The worst feeling shot in golf is a shank.
When you hit a shank, you will feel as though you have no control over the shots that you are hitting, and you will struggle to recover from a shot like this.
What makes a shank even worse is when it is close to the green, and the ball ends up even further from the hole than you were originally.
Shanking golf wedges happens quite quickly, and it can turn what looked like an easy par into a double bogey or worse.
Shanking golf wedges is a problem that you need a quick fix for.
If this happens once on the golf course, that is more than enough to affect your mindset and needs to be quickly worked out.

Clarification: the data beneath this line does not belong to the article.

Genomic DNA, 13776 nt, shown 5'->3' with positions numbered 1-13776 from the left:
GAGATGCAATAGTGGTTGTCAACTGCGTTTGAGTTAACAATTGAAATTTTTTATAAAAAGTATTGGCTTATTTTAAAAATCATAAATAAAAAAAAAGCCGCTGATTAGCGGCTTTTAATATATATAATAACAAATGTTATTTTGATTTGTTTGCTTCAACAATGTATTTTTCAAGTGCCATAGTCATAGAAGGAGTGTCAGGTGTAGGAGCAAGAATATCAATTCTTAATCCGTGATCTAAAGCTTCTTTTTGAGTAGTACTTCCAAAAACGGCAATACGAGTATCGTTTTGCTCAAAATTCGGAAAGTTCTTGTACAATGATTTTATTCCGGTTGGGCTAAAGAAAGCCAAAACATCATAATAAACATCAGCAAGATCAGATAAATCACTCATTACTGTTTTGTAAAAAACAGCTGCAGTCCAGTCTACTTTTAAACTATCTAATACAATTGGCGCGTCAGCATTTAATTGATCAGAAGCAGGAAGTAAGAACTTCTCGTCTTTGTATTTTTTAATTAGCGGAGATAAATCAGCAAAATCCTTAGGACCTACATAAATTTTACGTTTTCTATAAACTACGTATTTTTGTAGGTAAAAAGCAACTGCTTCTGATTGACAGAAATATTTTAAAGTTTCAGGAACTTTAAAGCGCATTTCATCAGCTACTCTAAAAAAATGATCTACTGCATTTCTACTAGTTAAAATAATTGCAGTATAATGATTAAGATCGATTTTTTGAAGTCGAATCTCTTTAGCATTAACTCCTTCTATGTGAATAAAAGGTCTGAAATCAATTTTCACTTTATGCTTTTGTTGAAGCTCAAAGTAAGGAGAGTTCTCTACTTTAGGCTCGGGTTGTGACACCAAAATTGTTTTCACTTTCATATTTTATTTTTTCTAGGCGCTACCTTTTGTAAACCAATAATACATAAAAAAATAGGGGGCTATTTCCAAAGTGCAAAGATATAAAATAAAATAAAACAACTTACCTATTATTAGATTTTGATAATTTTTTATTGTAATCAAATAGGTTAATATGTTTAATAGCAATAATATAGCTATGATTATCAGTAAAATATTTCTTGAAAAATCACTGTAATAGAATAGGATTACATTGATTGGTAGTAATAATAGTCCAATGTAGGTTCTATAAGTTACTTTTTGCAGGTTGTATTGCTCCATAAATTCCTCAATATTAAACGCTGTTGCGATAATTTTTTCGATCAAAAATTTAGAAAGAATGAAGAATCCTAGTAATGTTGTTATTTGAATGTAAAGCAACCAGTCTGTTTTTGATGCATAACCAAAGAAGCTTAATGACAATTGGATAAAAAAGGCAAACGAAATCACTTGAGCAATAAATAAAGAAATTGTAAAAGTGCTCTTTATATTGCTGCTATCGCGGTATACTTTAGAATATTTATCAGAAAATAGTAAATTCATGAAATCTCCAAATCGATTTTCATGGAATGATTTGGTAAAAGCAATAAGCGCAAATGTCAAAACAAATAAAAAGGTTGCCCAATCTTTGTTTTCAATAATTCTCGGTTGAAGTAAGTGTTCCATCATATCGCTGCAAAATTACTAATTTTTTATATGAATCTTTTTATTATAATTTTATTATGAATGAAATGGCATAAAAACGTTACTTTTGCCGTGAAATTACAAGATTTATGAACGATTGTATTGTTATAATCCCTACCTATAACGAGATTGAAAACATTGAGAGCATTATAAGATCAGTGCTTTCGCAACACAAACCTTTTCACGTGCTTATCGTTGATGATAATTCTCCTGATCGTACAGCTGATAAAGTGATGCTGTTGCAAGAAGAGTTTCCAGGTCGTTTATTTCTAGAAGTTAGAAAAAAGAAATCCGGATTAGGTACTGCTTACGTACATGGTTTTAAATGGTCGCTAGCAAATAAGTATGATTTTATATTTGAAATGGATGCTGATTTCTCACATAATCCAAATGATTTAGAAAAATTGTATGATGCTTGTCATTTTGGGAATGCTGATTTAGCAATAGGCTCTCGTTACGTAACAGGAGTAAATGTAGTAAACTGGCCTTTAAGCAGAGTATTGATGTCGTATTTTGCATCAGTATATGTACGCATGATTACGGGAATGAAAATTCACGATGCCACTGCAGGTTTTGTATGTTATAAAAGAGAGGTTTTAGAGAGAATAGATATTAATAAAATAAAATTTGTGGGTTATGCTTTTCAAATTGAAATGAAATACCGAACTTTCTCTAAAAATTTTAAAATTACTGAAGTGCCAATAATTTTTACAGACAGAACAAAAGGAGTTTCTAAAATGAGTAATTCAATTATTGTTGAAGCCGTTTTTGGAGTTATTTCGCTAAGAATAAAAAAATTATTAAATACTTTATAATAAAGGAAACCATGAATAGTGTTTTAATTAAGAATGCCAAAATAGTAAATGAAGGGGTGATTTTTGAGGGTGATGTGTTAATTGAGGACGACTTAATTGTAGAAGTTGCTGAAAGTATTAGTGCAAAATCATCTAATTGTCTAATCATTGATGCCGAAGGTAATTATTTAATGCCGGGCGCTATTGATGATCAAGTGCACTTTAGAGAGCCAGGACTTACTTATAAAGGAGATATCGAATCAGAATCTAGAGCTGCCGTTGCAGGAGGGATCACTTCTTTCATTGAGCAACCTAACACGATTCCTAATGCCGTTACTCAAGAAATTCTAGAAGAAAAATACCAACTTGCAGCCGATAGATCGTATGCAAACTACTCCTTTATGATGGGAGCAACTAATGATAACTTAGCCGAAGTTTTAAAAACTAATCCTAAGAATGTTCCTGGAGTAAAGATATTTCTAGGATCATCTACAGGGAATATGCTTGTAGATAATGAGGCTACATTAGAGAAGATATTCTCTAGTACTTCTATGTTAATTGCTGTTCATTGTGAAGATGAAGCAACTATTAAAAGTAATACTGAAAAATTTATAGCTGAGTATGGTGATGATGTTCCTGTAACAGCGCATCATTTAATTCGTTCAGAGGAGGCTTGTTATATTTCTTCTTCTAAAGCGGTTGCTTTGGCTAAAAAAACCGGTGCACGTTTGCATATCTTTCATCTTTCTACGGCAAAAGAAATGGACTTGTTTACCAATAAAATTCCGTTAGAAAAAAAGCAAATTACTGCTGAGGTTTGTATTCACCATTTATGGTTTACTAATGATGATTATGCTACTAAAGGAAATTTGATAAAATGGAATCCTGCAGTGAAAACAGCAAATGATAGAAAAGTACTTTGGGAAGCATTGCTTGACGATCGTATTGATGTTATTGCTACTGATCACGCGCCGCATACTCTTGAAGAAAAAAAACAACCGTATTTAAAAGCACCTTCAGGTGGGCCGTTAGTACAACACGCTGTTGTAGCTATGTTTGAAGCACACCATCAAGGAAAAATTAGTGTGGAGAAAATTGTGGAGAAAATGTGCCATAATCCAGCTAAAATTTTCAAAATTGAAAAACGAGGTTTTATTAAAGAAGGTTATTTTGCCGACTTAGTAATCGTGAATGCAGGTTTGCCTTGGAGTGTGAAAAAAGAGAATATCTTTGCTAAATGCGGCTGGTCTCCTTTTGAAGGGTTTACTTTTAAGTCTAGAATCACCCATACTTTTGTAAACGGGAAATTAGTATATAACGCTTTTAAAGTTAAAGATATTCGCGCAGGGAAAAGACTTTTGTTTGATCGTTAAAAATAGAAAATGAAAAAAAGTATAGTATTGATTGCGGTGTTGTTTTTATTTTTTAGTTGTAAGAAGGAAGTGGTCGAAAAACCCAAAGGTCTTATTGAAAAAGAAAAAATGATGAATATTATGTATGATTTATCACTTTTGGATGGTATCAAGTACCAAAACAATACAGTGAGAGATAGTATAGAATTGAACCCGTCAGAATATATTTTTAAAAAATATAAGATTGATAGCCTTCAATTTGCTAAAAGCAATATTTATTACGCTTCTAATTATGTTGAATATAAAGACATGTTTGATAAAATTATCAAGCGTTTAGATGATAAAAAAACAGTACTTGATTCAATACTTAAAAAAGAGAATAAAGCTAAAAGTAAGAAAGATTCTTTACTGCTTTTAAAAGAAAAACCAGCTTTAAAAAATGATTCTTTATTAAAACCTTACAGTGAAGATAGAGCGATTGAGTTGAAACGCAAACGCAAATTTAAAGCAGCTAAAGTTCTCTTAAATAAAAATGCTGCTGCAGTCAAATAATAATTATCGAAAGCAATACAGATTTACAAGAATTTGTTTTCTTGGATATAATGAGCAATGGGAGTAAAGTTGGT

We have put together some reasons that a shank can happen and fixes for those reasons.
You should find a way to work this out based on the different options that we have listed here.
Why Do I Shank My Wedges? (Reasons, Fixes)
The most common reason that golfers shank the ball is that they are taking their club back incorrectly.
Those first few inches of your swing are significant.
When you take the club back, it is going to start on a path that will determine what the rest of the swing is like.
The takeaway is not challenging to figure out, but it must be figured out early on in your golf career if you want to be a great player.
When you shank the golf ball with your wedge, chances are you were taking the club back too far inside.
If the club comes back too far inside, the clubhead will open up quite a bit.